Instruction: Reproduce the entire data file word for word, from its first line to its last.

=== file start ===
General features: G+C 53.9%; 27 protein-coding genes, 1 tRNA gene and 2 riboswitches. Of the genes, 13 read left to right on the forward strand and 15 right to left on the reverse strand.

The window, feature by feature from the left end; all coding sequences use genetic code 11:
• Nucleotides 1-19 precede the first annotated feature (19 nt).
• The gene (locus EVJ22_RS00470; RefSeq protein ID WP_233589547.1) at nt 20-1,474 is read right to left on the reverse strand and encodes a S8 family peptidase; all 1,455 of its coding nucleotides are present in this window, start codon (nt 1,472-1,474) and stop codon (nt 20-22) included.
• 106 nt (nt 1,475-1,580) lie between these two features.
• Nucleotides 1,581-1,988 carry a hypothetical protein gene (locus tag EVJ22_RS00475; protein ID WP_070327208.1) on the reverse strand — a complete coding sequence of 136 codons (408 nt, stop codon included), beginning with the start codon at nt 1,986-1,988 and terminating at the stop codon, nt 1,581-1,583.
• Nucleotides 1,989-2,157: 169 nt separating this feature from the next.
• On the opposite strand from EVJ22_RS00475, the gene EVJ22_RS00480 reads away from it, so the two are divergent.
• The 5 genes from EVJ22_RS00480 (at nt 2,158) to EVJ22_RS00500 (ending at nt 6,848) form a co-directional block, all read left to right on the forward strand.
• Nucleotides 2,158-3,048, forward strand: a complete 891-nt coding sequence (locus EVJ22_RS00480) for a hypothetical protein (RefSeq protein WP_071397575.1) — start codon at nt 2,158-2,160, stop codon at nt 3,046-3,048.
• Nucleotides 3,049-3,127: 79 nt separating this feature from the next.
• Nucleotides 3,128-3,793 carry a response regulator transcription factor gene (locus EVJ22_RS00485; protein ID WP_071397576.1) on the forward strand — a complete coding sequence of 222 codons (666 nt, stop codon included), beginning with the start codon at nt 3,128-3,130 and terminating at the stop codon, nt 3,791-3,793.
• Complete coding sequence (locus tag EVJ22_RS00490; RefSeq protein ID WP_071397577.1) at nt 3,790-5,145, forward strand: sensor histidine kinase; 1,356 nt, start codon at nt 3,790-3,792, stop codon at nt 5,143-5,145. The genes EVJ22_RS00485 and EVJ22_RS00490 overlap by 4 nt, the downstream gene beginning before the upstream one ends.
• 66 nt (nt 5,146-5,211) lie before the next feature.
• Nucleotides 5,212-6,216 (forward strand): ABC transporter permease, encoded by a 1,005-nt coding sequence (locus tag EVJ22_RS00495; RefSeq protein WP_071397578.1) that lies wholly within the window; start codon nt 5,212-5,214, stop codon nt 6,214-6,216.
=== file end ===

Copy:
General features: G+C 53.9%; 27 protein-coding genes, 1 tRNA gene and 2 riboswitches. Of the genes, 13 read left to right on the forward strand and 15 right to left on the reverse strand.

The window, feature by feature from the left end; all coding sequences use genetic code 11:
• Nucleotides 1-19 precede the first annotated feature (19 nt).
• The gene (locus EVJ22_RS00470; RefSeq protein ID WP_233589547.1) at nt 20-1,474 is read right to left on the reverse strand and encodes a S8 family peptidase; all 1,455 of its coding nucleotides are present in this window, start codon (nt 1,472-1,474) and stop codon (nt 20-22) included.
• 106 nt (nt 1,475-1,580) lie between these two features.
• Nucleotides 1,581-1,988 carry a hypothetical protein gene (locus tag EVJ22_RS00475; protein ID WP_070327208.1) on the reverse strand — a complete coding sequence of 136 codons (408 nt, stop codon included), beginning with the start codon at nt 1,986-1,988 and terminating at the stop codon, nt 1,581-1,583.
• Nucleotides 1,989-2,157: 169 nt separating this feature from the next.
• On the opposite strand from EVJ22_RS00475, the gene EVJ22_RS00480 reads away from it, so the two are divergent.
• The 5 genes from EVJ22_RS00480 (at nt 2,158) to EVJ22_RS00500 (ending at nt 6,848) form a co-directional block, all read left to right on the forward strand.
• Nucleotides 2,158-3,048, forward strand: a complete 891-nt coding sequence (locus EVJ22_RS00480) for a hypothetical protein (RefSeq protein WP_071397575.1) — start codon at nt 2,158-2,160, stop codon at nt 3,046-3,048.
• Nucleotides 3,049-3,127: 79 nt separating this feature from the next.
• Nucleotides 3,128-3,793 carry a response regulator transcription factor gene (locus EVJ22_RS00485; protein ID WP_071397576.1) on the forward strand — a complete coding sequence of 222 codons (666 nt, stop codon included), beginning with the start codon at nt 3,128-3,130 and terminating at the stop codon, nt 3,791-3,793.
• Complete coding sequence (locus tag EVJ22_RS00490; RefSeq protein ID WP_071397577.1) at nt 3,790-5,145, forward strand: sensor histidine kinase; 1,356 nt, start codon at nt 3,790-3,792, stop codon at nt 5,143-5,145. The genes EVJ22_RS00485 and EVJ22_RS00490 overlap by 4 nt, the downstream gene beginning before the upstream one ends.
• 66 nt (nt 5,146-5,211) lie before the next feature.
• Nucleotides 5,212-6,216 (forward strand): ABC transporter permease, encoded by a 1,005-nt coding sequence (locus tag EVJ22_RS00495; RefSeq protein WP_071397578.1) that lies wholly within the window; start codon nt 5,212-5,214, stop codon nt 6,214-6,216.